The bulls hang onto the hope that demand for housing in Australia far outstrips supply.  Indeed, even the Demographia study highlighted “smart growth” with restrictions on development on the edge of the urban fringe, as a driver of higher prices in markets like Australia.  Maybe, but the skeptic in us wonders why such a large percentage of mortgages on bank balance sheets are loans to “investors.”  We hope these aren’t the same “investors” that were buying homes in Dublin or in California.  For what it’s worth, a 2005 paper by the OECD on Recent House Price Developments pointed to complex and inefficient local zoning regulations among the reasons for the rigidity of supply in Ireland.  According to this paper, heavy land-use regulations in some US metropolitan areas were also associated with considerably lower levels of new housing construction which restricted housing supply and increased home prices.  We would note that these “supply restrictions” didn’t exactly prevent prices from ultimately returning to earth in California (see chart below).

    Perhaps Aussie Pride is enough to keep the bubble inflated and prevent folks from questioning the sustainability of ever-increasing housing prices.  Then again, we’re pretty sure our Irish friends would tell you they are a proud people as well.  The Australian banks tell investors that because their mortgages are non-recourse, they do not have to worry about the same types of risks and losses experienced by lenders in the U.S.  Then again, there’s no such thing as a non-recourse home mortgage in Ireland either, so perhaps the Irish banks are a better proxy for Australian bank investors. We wonder how the currency would react should Aussie officials be forced to recapitalize the banking system, given investors’ current optimism on the AUD.  We believe the Australian Dollar has begun a topping process and investors should position accordingly.  Options on lower Australian interest rates also provide investors with a cheap hedge against a bumpy Chinese landing, should policy makers continue to stomp on the brakes with the same delicate touch as my fiancé’s foot on the pedal.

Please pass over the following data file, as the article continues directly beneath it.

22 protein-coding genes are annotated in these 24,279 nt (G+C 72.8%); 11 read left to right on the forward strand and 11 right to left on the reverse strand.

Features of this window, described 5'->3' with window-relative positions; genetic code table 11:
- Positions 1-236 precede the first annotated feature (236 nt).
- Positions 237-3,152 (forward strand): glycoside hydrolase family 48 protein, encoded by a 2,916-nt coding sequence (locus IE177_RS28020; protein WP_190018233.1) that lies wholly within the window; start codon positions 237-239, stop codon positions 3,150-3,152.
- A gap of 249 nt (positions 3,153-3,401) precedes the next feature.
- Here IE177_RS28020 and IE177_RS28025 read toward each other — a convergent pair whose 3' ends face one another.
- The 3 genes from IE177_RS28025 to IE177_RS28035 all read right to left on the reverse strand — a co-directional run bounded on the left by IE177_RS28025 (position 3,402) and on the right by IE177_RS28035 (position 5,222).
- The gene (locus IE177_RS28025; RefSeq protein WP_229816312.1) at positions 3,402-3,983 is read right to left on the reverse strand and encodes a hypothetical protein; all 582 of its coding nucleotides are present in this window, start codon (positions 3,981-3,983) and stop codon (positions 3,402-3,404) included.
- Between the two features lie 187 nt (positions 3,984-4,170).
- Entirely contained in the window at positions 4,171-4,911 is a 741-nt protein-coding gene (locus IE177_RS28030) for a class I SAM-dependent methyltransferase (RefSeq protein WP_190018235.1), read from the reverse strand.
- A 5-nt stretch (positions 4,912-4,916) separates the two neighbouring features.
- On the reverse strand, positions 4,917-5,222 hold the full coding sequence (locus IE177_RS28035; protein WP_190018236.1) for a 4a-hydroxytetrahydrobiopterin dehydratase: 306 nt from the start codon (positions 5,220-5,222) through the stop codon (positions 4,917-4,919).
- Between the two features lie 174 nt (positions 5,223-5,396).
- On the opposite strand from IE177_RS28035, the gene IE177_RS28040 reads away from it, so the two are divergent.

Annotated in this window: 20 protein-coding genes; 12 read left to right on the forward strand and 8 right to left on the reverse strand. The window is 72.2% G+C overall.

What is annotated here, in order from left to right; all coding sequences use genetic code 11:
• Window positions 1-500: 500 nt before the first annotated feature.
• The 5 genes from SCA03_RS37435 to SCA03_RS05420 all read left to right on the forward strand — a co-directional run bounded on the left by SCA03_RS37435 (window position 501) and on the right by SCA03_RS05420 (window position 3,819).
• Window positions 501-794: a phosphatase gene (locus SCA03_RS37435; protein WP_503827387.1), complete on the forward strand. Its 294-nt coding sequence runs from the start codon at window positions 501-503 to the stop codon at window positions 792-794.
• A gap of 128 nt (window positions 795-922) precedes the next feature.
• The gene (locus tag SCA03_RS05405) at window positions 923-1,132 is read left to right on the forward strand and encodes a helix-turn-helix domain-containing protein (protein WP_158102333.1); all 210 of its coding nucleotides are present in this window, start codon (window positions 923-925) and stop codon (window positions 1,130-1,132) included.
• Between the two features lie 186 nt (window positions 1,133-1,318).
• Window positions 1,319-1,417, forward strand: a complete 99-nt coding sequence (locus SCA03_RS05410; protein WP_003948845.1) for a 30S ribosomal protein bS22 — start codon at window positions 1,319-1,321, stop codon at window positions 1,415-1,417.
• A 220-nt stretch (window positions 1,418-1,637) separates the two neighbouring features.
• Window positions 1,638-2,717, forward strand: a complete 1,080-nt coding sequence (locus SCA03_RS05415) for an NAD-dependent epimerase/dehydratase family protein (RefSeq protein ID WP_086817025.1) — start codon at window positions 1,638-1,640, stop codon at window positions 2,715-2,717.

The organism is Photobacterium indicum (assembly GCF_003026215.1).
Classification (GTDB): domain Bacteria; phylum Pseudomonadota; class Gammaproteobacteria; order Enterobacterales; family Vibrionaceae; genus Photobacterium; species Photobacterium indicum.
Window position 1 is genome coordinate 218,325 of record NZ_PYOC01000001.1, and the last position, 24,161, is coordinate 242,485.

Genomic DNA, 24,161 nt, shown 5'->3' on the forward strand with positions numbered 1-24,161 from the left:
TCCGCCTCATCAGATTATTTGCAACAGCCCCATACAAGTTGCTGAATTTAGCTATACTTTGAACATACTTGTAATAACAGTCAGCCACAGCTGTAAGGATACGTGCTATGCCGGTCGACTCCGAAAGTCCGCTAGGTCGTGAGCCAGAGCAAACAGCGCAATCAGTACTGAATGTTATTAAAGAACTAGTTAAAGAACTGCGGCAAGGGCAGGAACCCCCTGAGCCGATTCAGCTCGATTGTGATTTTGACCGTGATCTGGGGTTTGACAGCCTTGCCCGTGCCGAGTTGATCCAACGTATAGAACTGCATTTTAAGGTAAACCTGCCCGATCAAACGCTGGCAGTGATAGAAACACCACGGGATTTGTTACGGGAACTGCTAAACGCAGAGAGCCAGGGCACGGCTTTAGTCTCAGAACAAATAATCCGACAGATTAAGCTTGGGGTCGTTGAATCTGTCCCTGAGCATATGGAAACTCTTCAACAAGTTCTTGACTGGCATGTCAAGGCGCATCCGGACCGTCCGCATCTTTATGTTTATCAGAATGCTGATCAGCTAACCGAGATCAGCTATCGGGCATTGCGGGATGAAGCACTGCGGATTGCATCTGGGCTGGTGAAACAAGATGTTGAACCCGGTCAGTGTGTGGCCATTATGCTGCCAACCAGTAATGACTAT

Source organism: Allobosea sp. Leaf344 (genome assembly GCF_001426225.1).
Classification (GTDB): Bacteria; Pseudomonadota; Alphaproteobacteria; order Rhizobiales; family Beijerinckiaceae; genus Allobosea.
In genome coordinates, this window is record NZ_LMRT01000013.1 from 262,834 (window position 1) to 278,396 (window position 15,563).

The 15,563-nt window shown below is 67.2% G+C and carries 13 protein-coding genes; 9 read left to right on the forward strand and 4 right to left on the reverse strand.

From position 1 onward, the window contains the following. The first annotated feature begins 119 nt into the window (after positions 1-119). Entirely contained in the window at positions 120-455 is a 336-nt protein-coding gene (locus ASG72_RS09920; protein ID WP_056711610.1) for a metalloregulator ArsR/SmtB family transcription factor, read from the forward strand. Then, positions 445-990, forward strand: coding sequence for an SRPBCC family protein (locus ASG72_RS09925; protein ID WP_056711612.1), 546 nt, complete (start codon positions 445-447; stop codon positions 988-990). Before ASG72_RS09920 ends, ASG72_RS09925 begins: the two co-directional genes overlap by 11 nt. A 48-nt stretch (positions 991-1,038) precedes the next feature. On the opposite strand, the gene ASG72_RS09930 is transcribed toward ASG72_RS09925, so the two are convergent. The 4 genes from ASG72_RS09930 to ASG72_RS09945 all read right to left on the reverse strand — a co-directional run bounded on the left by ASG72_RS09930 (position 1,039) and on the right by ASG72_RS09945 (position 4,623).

Disclosure: At the time of publication, the author was short the Australian Dollar, Australian interest rates and various Australian financials via traditional and derivative investment vehicles, although positions may change at any time.

    Disclosure: I am short FXA.
    Tags: FXA
    Mar 22 2:36 PM | Link | Comment!